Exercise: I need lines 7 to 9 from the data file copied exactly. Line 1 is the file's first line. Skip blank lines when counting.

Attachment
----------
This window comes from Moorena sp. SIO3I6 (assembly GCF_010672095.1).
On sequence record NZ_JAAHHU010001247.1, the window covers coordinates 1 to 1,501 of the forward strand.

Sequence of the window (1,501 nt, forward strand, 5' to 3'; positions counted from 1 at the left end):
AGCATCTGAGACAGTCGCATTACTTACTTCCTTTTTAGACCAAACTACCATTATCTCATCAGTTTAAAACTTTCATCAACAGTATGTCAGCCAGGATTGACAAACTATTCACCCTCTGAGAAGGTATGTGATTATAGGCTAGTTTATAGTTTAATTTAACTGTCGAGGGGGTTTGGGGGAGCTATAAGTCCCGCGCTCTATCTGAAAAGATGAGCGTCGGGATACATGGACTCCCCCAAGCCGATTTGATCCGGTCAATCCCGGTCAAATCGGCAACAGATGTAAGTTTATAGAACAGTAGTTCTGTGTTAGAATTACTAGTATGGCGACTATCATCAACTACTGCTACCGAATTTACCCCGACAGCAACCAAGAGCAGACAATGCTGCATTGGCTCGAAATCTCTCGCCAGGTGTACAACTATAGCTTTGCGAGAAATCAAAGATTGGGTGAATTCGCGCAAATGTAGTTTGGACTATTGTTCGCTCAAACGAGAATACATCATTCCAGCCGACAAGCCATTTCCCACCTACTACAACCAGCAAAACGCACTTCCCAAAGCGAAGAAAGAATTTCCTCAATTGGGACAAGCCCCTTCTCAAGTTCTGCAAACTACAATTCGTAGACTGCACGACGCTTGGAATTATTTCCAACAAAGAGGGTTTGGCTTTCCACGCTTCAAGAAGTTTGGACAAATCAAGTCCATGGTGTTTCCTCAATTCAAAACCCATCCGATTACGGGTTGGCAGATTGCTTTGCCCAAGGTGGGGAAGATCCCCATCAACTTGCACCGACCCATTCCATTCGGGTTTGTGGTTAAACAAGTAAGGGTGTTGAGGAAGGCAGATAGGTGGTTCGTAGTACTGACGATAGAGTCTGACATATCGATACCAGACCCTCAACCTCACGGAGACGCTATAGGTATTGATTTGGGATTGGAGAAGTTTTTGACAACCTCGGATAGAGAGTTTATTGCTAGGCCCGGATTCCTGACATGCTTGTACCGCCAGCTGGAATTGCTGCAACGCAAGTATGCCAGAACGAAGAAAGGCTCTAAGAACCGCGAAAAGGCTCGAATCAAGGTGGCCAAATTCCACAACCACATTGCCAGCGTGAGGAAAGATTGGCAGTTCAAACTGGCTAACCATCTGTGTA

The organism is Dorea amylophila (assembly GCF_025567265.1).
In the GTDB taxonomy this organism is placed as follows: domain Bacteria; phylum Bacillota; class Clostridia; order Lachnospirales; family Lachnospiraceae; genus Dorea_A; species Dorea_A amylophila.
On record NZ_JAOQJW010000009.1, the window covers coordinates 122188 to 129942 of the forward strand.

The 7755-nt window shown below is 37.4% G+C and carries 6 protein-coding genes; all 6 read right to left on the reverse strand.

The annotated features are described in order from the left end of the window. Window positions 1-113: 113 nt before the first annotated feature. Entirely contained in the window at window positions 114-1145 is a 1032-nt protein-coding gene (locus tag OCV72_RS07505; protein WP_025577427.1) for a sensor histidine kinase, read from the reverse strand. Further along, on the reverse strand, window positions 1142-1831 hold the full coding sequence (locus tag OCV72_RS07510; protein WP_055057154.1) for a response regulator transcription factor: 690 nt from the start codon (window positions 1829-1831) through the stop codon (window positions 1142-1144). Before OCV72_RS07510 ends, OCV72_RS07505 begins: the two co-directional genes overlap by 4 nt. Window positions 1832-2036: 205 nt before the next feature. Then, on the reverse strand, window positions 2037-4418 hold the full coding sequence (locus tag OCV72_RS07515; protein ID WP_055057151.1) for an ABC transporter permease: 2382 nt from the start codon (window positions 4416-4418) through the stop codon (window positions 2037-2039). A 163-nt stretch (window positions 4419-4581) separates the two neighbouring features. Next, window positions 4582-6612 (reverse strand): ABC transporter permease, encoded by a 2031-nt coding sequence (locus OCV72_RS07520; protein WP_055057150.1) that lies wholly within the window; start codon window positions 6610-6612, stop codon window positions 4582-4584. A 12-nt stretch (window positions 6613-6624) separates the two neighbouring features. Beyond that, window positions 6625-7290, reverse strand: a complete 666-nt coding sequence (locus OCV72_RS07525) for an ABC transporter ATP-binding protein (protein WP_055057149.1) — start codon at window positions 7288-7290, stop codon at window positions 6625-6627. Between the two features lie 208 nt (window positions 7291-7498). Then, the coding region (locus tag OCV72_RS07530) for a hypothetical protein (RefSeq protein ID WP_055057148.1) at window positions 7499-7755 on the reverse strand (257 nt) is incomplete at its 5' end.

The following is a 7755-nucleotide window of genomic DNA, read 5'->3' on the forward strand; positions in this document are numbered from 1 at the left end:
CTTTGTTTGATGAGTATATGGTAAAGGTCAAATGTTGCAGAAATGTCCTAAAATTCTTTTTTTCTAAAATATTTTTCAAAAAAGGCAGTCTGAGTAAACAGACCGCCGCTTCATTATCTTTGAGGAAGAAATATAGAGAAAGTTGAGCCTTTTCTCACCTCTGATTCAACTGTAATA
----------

On record NZ_JAOQJW010000009.1, the window covers coordinates 122188 to 129942 of the forward strand.

The 7755-nt window shown below is 37.4% G+C and carries 6 protein-coding genes; all 6 read right to left on the reverse strand.

The annotated features are described in order from the left end of the window. Window positions 1-113: 113 nt before the first annotated feature. Entirely contained in the window at window positions 114-1145 is a 1032-nt protein-coding gene (locus tag OCV72_RS07505; protein WP_025577427.1) for a sensor histidine kinase, read from the reverse strand. Further along, on the reverse strand, window positions 1142-1831 hold the full coding sequence (locus tag OCV72_RS07510; protein WP_055057154.1) for a response regulator transcription factor: 690 nt from the start codon (window positions 1829-1831) through the stop codon (window positions 1142-1144). Before OCV72_RS07510 ends, OCV72_RS07505 begins: the two co-directional genes overlap by 4 nt. Window positions 1832-2036: 205 nt before the next feature. Then, on the reverse strand, window positions 2037-4418 hold the full coding sequence (locus tag OCV72_RS07515; protein ID WP_055057151.1) for an ABC transporter permease: 2382 nt from the start codon (window positions 4416-4418) through the stop codon (window positions 2037-2039). A 163-nt stretch (window positions 4419-4581) separates the two neighbouring features. Next, window positions 4582-6612 (reverse strand): ABC transporter permease, encoded by a 2031-nt coding sequence (locus OCV72_RS07520; protein WP_055057150.1) that lies wholly within the window; start codon window positions 6610-6612, stop codon window positions 4582-4584. A 12-nt stretch (window positions 6613-6624) separates the two neighbouring features. Beyond that, window positions 6625-7290, reverse strand: a complete 666-nt coding sequence (locus OCV72_RS07525) for an ABC transporter ATP-binding protein (protein WP_055057149.1) — start codon at window positions 7288-7290, stop codon at window positions 6625-6627. Between the two features lie 208 nt (window positions 7291-7498). Then, the coding region (locus tag OCV72_RS07530) for a hypothetical protein (RefSeq protein ID WP_055057148.1) at window positions 7499-7755 on the reverse strand (257 nt) is incomplete at its 5' end.